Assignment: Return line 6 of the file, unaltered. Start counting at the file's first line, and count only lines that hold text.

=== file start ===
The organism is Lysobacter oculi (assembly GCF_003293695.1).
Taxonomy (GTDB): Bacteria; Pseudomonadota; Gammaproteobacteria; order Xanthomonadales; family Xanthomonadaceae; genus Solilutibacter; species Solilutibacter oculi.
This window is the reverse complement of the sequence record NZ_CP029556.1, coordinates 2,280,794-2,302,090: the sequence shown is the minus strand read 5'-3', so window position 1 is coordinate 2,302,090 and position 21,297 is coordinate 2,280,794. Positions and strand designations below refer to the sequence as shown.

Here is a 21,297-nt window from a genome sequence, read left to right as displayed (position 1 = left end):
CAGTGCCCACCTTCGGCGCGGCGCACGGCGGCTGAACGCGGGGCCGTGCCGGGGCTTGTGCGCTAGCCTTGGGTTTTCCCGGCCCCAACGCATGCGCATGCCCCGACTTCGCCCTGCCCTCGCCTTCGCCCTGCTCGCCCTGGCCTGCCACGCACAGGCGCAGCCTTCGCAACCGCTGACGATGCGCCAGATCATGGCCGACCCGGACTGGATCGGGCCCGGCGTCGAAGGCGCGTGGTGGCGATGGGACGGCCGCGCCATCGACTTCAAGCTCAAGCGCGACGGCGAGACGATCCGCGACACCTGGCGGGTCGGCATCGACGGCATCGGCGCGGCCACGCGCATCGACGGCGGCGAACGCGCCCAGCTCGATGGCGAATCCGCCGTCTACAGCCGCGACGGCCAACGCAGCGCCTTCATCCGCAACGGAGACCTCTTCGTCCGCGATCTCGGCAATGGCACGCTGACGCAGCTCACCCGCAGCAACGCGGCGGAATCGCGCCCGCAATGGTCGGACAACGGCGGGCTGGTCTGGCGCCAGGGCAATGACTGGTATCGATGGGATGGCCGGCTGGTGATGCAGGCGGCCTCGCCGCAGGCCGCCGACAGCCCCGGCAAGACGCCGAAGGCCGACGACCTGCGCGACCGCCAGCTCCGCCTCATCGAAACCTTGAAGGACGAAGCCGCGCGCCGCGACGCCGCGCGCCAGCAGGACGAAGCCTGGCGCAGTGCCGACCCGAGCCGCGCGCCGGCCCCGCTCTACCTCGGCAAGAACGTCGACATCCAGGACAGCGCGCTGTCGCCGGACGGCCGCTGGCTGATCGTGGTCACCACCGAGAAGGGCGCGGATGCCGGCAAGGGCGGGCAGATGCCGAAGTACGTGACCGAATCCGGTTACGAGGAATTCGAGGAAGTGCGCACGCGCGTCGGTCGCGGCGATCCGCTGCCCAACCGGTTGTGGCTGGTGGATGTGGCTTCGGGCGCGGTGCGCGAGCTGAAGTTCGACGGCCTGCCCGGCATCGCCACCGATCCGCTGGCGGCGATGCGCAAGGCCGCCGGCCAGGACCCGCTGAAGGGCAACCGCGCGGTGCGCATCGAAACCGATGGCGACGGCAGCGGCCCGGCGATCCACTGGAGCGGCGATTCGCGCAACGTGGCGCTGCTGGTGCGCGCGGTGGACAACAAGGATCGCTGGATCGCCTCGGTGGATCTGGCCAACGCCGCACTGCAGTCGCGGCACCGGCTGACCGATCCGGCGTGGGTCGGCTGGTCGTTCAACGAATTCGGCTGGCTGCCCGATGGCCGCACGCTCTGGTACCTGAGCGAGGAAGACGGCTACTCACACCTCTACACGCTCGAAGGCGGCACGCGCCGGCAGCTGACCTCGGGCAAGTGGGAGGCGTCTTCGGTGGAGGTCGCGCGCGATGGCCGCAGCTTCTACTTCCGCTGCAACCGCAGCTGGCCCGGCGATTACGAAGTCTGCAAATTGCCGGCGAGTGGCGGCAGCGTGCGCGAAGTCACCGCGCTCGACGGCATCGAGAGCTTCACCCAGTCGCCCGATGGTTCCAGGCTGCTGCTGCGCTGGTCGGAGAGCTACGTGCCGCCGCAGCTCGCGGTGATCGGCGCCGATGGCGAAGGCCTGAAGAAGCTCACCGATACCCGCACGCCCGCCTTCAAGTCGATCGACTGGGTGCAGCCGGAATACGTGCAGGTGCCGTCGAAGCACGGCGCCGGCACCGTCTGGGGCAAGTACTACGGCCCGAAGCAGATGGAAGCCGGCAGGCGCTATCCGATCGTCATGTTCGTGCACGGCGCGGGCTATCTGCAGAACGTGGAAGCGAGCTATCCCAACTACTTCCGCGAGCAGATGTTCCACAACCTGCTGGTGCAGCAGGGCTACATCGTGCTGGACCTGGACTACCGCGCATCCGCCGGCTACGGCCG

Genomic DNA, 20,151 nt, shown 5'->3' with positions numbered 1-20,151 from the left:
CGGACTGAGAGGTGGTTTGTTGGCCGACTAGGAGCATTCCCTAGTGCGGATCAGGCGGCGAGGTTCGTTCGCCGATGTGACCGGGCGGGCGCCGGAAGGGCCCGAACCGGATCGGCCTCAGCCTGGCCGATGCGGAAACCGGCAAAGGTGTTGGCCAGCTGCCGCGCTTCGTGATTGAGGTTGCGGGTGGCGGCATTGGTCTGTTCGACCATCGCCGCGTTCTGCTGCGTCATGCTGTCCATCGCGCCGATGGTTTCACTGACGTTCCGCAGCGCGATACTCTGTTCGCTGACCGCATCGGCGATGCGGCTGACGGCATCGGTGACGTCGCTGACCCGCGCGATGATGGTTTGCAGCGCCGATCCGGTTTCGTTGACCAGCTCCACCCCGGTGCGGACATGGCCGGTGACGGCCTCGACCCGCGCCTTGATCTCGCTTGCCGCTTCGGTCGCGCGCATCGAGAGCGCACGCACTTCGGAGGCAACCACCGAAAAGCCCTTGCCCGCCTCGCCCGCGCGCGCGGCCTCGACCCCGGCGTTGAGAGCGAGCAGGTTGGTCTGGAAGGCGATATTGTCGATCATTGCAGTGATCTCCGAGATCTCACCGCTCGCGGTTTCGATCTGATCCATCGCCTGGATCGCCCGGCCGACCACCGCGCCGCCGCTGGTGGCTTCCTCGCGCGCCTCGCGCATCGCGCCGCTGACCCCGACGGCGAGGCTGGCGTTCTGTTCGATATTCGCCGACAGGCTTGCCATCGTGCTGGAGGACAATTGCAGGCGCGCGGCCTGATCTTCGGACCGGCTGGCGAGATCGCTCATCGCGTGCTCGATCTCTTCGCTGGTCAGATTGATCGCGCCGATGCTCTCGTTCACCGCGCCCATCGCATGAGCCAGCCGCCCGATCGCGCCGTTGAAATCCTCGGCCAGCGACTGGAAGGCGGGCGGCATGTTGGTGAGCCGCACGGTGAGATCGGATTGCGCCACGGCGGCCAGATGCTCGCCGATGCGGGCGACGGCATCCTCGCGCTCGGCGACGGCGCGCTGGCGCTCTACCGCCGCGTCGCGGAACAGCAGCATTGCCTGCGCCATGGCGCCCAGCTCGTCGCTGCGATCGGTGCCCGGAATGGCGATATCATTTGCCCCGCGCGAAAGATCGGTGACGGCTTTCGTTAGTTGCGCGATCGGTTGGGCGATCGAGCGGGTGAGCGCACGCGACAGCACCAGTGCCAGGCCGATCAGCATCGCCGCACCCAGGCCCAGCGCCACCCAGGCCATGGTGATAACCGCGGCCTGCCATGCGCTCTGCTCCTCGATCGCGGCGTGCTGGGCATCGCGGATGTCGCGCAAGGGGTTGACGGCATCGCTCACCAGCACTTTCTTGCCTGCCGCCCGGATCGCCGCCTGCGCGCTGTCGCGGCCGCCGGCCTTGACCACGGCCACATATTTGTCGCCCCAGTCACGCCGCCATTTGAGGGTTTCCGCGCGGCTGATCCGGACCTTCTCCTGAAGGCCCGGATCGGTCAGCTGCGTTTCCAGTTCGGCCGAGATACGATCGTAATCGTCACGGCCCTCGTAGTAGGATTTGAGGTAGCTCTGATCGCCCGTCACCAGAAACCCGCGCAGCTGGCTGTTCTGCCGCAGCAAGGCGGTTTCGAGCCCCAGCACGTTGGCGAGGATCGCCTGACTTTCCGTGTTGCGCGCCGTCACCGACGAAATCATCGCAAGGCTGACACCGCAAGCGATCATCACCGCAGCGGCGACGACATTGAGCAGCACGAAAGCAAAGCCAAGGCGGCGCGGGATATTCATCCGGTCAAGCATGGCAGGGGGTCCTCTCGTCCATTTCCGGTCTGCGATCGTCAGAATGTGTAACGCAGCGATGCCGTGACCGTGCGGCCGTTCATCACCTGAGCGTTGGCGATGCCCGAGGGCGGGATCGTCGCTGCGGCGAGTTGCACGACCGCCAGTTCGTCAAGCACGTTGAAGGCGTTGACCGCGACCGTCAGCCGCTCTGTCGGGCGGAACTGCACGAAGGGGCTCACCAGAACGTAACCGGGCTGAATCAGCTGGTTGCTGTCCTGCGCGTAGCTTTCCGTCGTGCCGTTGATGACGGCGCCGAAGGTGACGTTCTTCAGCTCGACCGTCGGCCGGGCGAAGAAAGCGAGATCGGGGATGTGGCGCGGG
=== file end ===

Genomic DNA, 20,151 nt, shown 5'->3' with positions numbered 1-20,151 from the left: